Five GTA municipalities are taking action to stop Canadian National Railway from building a 400-acre rail and truck distribution facility in south Milton. And that town’s mayor has a warning for the federal transport minister, who happens to represent Milton.
“There’s a federal election coming up, and this is the biggest issue,” said Mayor Gord Krantz, who said he’s disappointed that local MP and Minister of Transport Lisa Raitt won’t pick a side on an issue that’s consumed his town.
Krantz has stated that the CN plan does not fit the current residential-employment land use for the area that has already been approved.
Raitt said in a written response Monday, “While this process unfolds, I will continue to encourage CN to engage the community in a discussion to try to find solutions that are amicable for all.”
A joint statement released Friday from all the Halton municipalities highlights issues they have with the proposal CN submitted for approval to the Canadian Environmental Assessment Agency, the body that will analyze and possibly approve CN’s plan.
The statement says: “CN has provided incomplete information; CN has improperly narrowed the scope of relevant environmental effects; CN has failed to identify all possible federal approvals; and CN has not demonstrated how this project is exempt from the Canada Transportation Act railway line approval process.”
A lawyer’s letter on behalf of Halton Region, Oakville, Burlington, Milton and Halton Hills accompanying their joint statement was also sent to the assessment agency.
The letter states that the five municipal governments are opposed to CN’s plan, which the Star revealed last month.
The letter points out that because of intended planning uses for the area by Milton and Halton Region, CN officials “specifically advised the region that CN had no intention to ever locate the present project at this location.”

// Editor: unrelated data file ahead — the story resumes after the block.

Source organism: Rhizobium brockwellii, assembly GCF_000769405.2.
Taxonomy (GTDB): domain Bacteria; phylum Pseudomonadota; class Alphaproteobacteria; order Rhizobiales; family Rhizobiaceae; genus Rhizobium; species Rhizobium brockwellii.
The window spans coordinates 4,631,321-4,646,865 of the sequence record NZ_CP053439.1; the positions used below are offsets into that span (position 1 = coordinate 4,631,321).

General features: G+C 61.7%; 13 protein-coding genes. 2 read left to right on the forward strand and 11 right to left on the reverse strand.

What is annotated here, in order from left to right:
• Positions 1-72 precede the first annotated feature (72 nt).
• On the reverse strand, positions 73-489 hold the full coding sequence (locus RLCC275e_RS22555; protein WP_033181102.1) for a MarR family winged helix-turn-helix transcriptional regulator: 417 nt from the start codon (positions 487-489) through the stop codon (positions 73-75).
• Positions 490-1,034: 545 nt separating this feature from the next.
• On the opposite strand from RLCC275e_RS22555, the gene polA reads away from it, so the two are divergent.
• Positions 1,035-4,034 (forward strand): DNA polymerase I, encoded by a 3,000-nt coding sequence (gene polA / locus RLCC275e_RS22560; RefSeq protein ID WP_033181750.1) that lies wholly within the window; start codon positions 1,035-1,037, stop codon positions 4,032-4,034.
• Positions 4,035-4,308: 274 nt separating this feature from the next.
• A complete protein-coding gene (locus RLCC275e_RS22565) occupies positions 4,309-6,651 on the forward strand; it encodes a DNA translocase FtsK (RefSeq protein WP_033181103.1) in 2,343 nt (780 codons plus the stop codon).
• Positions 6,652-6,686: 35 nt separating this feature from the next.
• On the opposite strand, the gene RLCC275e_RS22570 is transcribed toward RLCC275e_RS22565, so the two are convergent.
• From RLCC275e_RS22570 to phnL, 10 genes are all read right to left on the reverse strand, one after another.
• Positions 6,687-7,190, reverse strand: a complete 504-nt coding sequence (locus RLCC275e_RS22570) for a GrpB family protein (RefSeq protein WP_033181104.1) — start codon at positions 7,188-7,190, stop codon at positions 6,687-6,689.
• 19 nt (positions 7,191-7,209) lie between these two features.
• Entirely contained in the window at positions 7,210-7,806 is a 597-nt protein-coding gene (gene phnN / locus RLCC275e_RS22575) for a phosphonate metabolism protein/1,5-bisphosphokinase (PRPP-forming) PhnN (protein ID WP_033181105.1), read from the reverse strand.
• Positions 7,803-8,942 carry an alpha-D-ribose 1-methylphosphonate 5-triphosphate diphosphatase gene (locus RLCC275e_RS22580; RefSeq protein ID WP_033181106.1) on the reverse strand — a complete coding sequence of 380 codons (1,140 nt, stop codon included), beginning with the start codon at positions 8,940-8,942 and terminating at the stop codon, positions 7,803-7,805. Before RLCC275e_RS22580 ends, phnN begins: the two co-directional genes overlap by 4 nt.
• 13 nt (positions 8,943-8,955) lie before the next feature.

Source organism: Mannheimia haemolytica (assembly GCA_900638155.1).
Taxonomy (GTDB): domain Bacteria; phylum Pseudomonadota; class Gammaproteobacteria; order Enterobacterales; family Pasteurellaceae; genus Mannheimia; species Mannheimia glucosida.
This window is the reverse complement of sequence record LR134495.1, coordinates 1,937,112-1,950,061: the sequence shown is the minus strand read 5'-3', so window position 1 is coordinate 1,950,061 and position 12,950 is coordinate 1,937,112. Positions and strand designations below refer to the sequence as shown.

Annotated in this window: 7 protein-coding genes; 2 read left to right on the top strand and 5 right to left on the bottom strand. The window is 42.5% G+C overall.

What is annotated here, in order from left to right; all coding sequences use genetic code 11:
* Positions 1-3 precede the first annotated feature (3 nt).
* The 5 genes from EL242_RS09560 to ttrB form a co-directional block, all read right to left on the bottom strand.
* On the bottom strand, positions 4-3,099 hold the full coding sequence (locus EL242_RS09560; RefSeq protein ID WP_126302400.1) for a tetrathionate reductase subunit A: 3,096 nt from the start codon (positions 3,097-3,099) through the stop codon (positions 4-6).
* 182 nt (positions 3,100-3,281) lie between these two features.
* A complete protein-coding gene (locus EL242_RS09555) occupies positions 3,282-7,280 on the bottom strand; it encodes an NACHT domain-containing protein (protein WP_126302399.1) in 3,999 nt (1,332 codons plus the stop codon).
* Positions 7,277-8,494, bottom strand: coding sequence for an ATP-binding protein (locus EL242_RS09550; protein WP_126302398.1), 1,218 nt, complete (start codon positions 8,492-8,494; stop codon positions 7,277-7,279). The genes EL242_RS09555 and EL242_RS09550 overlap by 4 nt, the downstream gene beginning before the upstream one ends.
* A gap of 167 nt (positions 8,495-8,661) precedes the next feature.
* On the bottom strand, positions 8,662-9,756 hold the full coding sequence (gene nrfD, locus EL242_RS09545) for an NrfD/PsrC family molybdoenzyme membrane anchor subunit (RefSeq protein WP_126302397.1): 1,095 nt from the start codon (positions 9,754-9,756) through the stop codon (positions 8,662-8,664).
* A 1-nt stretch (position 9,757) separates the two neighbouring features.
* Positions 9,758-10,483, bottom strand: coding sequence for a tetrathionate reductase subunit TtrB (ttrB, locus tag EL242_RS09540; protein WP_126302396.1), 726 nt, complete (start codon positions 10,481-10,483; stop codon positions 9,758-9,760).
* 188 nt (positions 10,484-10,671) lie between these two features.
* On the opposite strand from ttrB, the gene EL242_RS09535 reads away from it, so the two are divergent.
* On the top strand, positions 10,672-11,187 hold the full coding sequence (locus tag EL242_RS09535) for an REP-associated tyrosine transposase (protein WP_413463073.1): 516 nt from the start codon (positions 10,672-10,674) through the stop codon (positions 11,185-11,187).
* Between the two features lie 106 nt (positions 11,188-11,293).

It also lists a number of health, safety and environmental concerns the project presents, using the Lac Megantic disaster as an example of the risks.
“Clearly this submission highlights some legitimate concerns, and CN has a legal obligation to respond to these in a satisfactory manner,” Raitt stated in an email Monday.
CN also provided a response to the joint statement from Halton: “CN has been part of the Halton community for many years and will continue to be a good and socially responsible neighbour.
“From the outset, CN has been committed to a comprehensive engagement process with the community and the Canadian Environmental Assessment Agency (CEAA)…Also, this is the beginning of the process and CN will provide additional information in due course and as requested by the CEAA. The CEAA Project Description process allows municipalities and individuals to identify areas of concern and to suggest what they would like, to ensure their concerns are addressed by the environmental analysis.”
Local politicians and about two dozen Halton residents have told the Star they do not want the facility built on 1,000 acres of land owned by CN in south Milton. Krantz and Milton’s chief administrative officer Bill Mann told the Star that as many as 1,500 trucks could move in and out of the facility every day, along with four trains travelling daily back and forth from the east and west coasts filled with commercial goods going in and out of the GTA.
“I would say that about 90 per cent of Milton is opposed to this,” said Krantz, who has emphasized the impact the massive distribution hub would have on the adjacent residential areas, some of which are currently being constructed. He says he’s lined up what he expects will be a unanimous council vote Monday evening to adopt an interim control bylaw that could stall CN’s plan. The bylaw would prevent the development from moving forward until it’s determined to be in compliance with provincial and local planning requirements already in place for the area.
“I understand a group of effected developers have also drafted a letter to CEAA,” Krantz said. “I believe about 300 homes right next to the proposed site have already been pre-sold. Buyers didn’t know anything about this plan. There’s going to be a lot of problems.”